Early Thursday morning, the U.S. Supreme Court, on a narrow 5-4 ruling, upheld most of the Affordable Care Act, with the exception of a part regarding Medicaid expansion. Read the entire decision here. President Obama addressed the nation just after noon Eastern Time:

Whatever the politics, today’s decision was a victory for people all over this country,” Mr. Obama said as he listed the law’s major provisions. “Thanks to today’s decicison (sic), all of these benefits and protections will continue.

Single payer advocates vow to fight on for Medicare for all. National Nurses United released a statement:

“Nurses experience the crisis our patients continue to endure every day. That’s the reason we will continue to work for reform that is universal, that doesn’t bankrupt families or leave patients in the often cruel hands of merciless insurance companies,” said NNU Co-president Karen Higgins, RN.

“Medicare is far more effective than the broken private system in controlling costs and the waste that goes to insurance paperwork and profits, and it is universally popular, even among those who bitterly opposed the Obama law,” said Higgins. “Let’s open it up to everyone, no one should have to wait to be 65 to be guaranteed healthcare.”

The Affordable Care Act still leaves some 27 million people without health coverage, does little to constrain rising out of pocket health care costs, or to stop the all too routine denials of needed medical care by insurance companies because they don’t want to pay for it.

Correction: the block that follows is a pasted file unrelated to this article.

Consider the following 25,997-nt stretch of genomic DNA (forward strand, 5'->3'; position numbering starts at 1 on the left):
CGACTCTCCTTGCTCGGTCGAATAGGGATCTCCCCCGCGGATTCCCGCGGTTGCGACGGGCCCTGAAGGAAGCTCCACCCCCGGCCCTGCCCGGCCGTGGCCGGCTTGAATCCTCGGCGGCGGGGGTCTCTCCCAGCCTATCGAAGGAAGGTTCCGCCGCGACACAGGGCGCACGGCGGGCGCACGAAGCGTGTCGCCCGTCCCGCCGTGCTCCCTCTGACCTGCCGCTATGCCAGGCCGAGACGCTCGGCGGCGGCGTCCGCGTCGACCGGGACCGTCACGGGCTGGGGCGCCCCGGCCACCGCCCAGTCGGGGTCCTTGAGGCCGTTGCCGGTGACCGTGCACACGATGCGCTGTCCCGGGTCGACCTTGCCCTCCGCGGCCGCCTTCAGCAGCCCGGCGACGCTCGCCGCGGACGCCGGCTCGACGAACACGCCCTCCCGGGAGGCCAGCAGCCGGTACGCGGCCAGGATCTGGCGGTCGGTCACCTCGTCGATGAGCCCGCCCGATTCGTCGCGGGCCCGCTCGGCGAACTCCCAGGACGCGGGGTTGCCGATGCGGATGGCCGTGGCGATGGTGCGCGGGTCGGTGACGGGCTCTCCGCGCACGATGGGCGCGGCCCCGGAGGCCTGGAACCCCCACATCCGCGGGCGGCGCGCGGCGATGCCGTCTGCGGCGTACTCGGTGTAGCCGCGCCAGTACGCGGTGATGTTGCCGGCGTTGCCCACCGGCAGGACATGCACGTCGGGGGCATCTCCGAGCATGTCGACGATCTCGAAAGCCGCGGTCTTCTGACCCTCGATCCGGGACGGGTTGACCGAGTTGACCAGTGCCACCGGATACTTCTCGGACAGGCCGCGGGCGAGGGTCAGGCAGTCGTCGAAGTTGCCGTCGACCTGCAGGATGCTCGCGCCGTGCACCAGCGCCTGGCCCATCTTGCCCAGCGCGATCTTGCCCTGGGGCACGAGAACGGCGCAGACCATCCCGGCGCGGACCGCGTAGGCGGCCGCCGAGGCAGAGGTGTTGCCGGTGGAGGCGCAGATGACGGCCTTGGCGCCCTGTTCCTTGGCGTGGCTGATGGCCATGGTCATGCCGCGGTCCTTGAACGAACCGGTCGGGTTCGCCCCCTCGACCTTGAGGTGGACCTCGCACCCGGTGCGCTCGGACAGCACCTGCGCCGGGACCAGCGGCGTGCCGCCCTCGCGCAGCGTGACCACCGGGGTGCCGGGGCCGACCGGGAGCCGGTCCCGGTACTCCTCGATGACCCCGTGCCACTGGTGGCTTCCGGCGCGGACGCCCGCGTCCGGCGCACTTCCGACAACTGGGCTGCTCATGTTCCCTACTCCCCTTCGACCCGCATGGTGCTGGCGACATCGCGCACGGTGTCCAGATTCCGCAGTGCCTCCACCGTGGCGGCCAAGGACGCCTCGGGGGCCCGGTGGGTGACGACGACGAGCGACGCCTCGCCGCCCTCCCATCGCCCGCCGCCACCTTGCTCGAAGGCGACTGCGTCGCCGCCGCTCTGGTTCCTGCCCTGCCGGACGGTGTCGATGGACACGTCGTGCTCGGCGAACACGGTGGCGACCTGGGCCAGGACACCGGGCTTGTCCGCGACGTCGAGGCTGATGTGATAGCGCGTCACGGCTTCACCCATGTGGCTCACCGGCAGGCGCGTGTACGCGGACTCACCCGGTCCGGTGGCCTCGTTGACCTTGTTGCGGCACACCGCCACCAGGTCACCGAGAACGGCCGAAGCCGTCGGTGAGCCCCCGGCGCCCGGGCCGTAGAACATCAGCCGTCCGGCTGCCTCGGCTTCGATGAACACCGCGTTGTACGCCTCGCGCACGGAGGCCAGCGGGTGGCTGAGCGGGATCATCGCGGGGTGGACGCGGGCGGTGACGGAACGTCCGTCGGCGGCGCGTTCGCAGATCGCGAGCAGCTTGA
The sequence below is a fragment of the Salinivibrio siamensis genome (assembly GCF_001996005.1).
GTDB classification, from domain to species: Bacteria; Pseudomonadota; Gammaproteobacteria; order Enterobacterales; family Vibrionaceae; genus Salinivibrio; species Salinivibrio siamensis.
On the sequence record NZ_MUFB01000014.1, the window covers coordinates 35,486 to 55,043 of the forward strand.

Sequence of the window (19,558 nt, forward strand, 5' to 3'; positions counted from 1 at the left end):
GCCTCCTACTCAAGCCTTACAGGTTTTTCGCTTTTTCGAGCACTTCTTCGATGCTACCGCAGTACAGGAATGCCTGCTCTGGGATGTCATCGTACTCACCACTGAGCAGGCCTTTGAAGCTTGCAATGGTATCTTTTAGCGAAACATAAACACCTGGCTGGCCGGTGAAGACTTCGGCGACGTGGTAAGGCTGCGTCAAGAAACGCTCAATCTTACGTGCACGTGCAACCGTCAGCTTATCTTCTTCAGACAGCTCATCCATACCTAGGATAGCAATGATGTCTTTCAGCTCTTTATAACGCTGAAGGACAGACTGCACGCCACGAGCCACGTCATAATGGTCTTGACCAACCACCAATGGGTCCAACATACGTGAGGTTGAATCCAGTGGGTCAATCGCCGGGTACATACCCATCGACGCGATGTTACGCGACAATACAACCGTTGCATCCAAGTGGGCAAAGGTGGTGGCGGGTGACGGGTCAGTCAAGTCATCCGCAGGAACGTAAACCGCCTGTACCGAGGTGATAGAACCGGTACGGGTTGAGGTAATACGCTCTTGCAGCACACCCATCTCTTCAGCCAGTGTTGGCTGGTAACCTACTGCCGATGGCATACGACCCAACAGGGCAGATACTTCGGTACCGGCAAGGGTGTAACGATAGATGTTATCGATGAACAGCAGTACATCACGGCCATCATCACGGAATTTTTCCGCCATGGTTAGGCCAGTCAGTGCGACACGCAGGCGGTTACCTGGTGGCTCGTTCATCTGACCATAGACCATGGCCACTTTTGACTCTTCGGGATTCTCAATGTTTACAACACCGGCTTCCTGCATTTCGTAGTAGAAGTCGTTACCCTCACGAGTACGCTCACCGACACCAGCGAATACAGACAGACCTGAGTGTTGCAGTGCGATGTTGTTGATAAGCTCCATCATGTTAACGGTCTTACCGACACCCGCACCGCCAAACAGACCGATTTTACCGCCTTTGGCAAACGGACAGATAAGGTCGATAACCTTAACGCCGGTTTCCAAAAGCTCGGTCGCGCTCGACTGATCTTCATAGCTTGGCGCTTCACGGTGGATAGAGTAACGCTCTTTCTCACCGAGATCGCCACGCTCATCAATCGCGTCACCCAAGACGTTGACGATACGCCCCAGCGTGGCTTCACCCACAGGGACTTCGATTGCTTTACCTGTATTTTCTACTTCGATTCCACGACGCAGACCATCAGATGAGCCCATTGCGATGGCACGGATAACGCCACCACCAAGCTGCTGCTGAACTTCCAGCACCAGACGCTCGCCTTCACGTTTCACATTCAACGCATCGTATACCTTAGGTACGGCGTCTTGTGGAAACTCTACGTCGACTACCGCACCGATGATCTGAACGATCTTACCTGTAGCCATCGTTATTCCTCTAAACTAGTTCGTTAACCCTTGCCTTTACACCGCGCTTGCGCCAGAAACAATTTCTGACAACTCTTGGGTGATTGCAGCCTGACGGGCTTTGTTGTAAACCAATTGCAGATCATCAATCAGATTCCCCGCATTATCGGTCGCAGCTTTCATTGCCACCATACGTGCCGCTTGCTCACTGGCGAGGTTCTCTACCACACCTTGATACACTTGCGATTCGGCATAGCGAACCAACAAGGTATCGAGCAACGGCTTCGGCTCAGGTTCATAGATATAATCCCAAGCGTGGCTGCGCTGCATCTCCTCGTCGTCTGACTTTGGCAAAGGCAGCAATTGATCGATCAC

The healthcare crisis is greater than ever, say nurses who see patients in distress every day. After all the attention on the court ruling fades, the problems will remain, said Higgins.

“We will continue to see a steady stream of employers dropping health coverage or shift more and more costs to their employees.”

Even after this decision, said Higgins, who was at the Supreme Court when the ruling was announced,

“We will continue to see patients who postpone filling prescription medications, or delay doctor-recommended diagnostic procedures or even life saving medical treatment because of the high out of pocket costs, or families faced with the terrible choice of paying for medical care or food or clothing, or who delay payment on medical bills at the risk of bankruptcy or a destroyed credit rating.”

“We will continue to see hospitals, insurance companies and drug companies engage in price gouging and insurance companies refusing to authorize treatment recommended by a doctor under the pretext it was “experimental” or “not medically necessary,” euphemisms for care that doesn’t meet the real test of a profit driven bottom line. “